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Simple Things

291 customer reviews

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Simple Things
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Audio CD, November 13, 2001
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$29.88 + $3.99 shipping Only 1 left in stock. Ships from and sold by rockitman.

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Editorial Reviews

Product Description

2001 debut full length for dance act described as, 'the British Air', the follow-up to two limited, critically acclaimed EPs. Highlights include the awesome African influenced instrumental passage 'Likufanele', the velvety 'I Have Seen' feat. Mozez & the quiet storm of 'Destiny' feat. Sia.

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Zero 7's ability to conjure beautiful lullabies with all the romance of 1960s French pop (as found on their debut LP, Simple Things) would have made them the toast of soundtrack composers and chill-out connoisseurs the world over. Unfortunately, two Frenchmen beat Henry Binns and Sam Hardaker to the title of "masters of comedown cool," leaving the London duo to be forever called "the British Air." And this is fair; the similarities between Zero 7's lush cinematic soundscapes and those of Air's Moon Safari and the Virgin Suicides score are so strong as to sound almost intentional. Nonetheless, their debut is a truly gorgeous album. It has all the tried and tested atmospheric tricks--bleeps and whooshes layered over plodding Fender Rhodes chords, swathes of strings and tender trumpet parps--but it's Binns and Hardaker's languid grooves and the soft melancholy of their melodies that make dream-state instrumentals "Give It Away" and "Polaris" utterly enchanting. The real power of Simple Things, however, is in its songs. As beautiful as the ambient strains are, when laid beneath the seductive vocals of Australian diva Sia on the ethereal "Destiny" or the heart-breaking "Distractions," their potency becomes apparent. --Dan Gennoe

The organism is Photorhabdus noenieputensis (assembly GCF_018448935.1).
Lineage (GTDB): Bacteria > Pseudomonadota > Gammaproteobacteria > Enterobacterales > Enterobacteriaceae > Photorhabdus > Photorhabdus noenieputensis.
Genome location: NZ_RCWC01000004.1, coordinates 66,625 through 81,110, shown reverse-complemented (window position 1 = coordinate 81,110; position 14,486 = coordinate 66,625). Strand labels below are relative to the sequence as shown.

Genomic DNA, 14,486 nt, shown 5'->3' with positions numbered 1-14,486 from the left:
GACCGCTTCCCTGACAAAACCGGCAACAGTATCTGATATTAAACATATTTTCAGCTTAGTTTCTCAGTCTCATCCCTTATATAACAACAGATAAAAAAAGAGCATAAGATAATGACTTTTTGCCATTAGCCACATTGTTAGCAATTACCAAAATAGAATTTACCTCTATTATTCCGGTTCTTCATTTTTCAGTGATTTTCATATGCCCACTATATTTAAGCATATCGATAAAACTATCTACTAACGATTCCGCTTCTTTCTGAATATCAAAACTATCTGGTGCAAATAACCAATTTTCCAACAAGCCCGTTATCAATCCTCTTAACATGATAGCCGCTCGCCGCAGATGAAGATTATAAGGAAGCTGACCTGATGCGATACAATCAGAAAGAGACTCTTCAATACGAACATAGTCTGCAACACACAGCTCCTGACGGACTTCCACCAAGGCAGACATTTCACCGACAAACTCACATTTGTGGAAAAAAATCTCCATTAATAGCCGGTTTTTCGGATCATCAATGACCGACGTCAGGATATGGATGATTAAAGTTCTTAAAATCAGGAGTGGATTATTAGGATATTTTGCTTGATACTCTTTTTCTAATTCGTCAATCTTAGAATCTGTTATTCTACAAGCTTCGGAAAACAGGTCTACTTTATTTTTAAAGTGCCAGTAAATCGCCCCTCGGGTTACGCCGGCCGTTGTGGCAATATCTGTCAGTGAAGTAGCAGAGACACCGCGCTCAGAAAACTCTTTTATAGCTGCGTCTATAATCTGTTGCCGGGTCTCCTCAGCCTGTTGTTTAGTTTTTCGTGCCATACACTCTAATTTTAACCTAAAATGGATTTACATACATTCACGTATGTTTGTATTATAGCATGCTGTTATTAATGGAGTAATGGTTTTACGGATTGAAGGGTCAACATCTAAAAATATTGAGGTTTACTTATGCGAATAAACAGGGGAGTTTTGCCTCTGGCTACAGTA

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Listen to Samples and Buy MP3s

Songs from this album are available to purchase as MP3s. Click on "Buy MP3" or view the MP3 Album.
                                                                                                                                                                                                                                                                                                                                         

Samples
Song Title Time Price
  1. I Have Seen 5:07$0.99  Buy MP3 
  2. Polaris 4:48$0.99  Buy MP3 
  3. Destiny 5:37$0.99  Buy MP3 
  4. Give It Away 5:17$0.99  Buy MP3 
  5. Simple Things 4:24$0.99  Buy MP3 
  6. Red Dust 5:40$0.99  Buy MP3 
  7. Distractions 5:16$0.99  Buy MP3 
  8. In the Waiting Line 4:32$0.99  Buy MP3 
  9. Out of Town 4:47$0.99  Buy MP3 
10. This World 5:35$0.99  Buy MP3 
11. Likufanele 6:11$0.99  Buy MP3 
12. End Theme 3:39$0.99  Buy MP3 
13. Salt Water Sound 5:30$0.99  Buy MP3 
14. Spinning 6:03$0.99  Buy MP3 

Product Details

  • Audio CD (November 13, 2001)
  • Number of Discs: 1
  • Label: Quango / Palm
  • ASIN: B00005R5M6